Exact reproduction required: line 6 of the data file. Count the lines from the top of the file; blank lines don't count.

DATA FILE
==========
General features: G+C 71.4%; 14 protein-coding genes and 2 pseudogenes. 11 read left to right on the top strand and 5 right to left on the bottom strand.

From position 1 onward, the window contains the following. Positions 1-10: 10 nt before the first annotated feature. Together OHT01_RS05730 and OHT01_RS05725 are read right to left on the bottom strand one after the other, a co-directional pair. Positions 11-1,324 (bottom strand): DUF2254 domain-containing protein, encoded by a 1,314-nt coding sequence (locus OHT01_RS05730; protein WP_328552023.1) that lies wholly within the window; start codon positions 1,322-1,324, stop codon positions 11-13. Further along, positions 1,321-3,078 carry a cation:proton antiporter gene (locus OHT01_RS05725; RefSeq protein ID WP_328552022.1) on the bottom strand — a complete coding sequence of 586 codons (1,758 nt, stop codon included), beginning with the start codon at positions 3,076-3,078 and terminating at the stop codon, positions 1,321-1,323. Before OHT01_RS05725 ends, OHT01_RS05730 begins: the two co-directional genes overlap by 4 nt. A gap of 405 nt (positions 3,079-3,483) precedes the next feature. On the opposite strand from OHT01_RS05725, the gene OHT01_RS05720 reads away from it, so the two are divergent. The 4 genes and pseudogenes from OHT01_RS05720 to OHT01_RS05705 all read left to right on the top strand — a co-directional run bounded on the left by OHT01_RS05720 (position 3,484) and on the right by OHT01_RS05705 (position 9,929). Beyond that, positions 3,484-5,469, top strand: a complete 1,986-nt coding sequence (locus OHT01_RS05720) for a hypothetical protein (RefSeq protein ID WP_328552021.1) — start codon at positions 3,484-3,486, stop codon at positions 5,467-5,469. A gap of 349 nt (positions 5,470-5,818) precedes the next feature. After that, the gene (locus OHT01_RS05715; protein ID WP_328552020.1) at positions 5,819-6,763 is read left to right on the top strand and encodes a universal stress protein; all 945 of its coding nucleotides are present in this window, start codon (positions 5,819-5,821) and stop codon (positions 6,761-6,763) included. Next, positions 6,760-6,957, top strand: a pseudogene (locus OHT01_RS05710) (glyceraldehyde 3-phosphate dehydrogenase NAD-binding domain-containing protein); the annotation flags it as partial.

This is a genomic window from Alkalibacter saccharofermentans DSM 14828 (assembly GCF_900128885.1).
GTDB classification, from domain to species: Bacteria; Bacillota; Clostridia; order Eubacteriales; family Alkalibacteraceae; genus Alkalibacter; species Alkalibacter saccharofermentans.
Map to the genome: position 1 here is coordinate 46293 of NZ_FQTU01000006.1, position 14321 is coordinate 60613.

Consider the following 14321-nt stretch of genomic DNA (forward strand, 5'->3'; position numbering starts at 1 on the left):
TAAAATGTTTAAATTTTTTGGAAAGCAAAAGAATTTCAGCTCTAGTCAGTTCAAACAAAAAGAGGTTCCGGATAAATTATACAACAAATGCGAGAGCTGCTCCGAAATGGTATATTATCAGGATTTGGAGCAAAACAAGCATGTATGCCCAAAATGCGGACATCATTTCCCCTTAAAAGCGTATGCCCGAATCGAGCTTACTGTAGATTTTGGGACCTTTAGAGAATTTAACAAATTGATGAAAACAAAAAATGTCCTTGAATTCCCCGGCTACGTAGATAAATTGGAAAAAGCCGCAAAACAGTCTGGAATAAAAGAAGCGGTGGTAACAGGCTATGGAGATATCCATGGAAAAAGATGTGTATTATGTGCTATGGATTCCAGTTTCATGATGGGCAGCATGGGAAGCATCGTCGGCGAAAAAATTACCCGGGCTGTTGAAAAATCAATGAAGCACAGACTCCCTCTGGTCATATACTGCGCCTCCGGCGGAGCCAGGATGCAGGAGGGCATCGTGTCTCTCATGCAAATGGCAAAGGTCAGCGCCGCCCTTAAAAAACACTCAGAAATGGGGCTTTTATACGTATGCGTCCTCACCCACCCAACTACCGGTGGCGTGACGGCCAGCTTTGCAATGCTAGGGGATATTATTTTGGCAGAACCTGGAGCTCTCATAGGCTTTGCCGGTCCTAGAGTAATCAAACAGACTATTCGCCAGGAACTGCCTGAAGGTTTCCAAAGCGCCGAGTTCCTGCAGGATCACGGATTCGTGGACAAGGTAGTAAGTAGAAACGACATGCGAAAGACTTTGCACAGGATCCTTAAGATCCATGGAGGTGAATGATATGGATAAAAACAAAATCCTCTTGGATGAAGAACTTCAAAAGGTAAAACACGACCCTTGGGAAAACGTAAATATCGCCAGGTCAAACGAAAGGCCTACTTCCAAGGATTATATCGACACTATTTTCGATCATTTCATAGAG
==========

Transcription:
Consider the following 14321-nt stretch of genomic DNA (forward strand, 5'->3'; position numbering starts at 1 on the left):